“You and I seem well aligned on this [GC is referring to my op-ed CiF piece]. I would certainly prefer to not interfere with Asian elephant healthcare, except positively.   My lab’s success already in using CRISPR on Loxodonta fibroblasts has not hurt elephants and hopefully will help in understanding their biology.  The costs and quality are improving rapidly since the protocols are being debugged in the context of experiments focused on human and mouse.  We are exploring methods to go from mammalian stems cells to embryos to babies, with inexpensive automated processes and high efficiency. If this works for mouse and pigs, then similar endeavors could be made for elephants.  This should help (rather than hurt) reproductive efforts for these precious species.  If we are successful in making cold-resistant versions of Asian elephants, then that might further help conservation efforts by allowing them to occupy locations with very low human population density and abundant vegetation.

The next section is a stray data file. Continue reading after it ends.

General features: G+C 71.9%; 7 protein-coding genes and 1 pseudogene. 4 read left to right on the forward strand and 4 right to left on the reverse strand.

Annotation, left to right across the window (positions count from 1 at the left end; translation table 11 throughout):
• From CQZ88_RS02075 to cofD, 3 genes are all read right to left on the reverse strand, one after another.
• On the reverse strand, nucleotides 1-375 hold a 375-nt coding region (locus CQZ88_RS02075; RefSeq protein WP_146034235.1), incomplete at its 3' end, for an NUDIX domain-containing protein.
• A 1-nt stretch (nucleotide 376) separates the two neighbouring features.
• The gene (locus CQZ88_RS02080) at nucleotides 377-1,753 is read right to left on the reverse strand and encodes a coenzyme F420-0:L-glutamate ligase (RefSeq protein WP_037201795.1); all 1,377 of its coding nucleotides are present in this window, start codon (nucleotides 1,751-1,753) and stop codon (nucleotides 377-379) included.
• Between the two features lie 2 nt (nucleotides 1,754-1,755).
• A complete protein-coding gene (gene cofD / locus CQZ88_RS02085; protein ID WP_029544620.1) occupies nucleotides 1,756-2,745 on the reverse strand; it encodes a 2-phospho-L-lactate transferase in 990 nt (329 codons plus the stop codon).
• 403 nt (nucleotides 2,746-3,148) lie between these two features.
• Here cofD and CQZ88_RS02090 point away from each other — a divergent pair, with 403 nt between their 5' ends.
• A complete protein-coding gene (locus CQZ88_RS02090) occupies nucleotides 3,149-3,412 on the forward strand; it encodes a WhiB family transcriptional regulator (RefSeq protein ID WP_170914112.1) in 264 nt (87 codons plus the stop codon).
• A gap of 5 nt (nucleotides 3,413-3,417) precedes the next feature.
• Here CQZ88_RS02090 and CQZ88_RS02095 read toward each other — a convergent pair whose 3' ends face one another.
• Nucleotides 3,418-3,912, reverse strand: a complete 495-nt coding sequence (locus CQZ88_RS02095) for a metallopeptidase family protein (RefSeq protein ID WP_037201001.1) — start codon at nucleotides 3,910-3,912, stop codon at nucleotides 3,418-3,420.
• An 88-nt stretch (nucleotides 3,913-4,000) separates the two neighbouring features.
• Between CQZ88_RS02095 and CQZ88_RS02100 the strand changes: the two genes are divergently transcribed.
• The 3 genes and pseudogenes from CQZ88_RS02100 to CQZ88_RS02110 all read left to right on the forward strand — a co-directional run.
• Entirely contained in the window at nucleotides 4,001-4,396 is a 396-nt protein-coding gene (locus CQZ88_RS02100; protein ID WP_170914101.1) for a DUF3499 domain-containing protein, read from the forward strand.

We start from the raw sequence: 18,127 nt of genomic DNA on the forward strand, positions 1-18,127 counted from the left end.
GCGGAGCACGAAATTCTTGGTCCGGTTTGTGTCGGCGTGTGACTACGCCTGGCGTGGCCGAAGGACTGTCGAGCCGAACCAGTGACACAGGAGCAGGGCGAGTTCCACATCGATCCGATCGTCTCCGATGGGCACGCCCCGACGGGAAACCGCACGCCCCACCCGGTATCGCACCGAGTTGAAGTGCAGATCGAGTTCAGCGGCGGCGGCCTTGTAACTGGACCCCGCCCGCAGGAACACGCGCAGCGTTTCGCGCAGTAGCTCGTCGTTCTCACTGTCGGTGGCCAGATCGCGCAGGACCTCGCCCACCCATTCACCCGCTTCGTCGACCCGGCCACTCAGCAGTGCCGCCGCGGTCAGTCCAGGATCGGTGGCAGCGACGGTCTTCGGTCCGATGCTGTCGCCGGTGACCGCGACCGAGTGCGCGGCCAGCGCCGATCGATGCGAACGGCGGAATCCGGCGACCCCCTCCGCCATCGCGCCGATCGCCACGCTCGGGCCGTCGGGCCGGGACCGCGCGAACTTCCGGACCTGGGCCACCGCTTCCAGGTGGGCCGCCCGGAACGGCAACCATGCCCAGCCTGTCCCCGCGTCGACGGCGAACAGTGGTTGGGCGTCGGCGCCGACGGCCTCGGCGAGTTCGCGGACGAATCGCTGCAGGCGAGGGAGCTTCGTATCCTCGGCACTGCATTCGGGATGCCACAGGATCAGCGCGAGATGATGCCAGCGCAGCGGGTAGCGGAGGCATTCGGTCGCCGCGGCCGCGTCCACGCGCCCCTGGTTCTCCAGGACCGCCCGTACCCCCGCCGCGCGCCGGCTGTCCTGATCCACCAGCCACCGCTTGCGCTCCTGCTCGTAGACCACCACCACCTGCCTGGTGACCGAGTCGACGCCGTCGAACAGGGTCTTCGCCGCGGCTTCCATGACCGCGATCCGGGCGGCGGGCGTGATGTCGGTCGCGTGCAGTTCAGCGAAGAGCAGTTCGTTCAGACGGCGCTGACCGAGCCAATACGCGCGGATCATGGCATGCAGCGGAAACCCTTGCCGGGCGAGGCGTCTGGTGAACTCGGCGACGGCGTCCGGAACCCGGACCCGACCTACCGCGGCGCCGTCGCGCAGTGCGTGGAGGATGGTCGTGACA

“[I say in my CiF piece] ‘making a genetically engineered elephant that can handle the cold – this just isn’t as emotionally satisfying as … taking an actual mammoth cell nucleus’.  But, neither route is the “real thing”.  The frozen nuclei have been lethally irradiated for 10,000 years — broken to tiny pieces, while the synthetic DNA is unbroken and hence more like “real” Mammoth DNA.  If we are face-to-face with an animal containing such DNA and that looks like Mammoth and thrives at -50 degrees, I’d be surprised if we would be emotionally unmoved.”




**George Church is interviewed quite extensively in Woolly Mammoth: the Autopsy, so well worth watching to hear what he has to say on the matter: 8pm, 23rd November on Channel 4**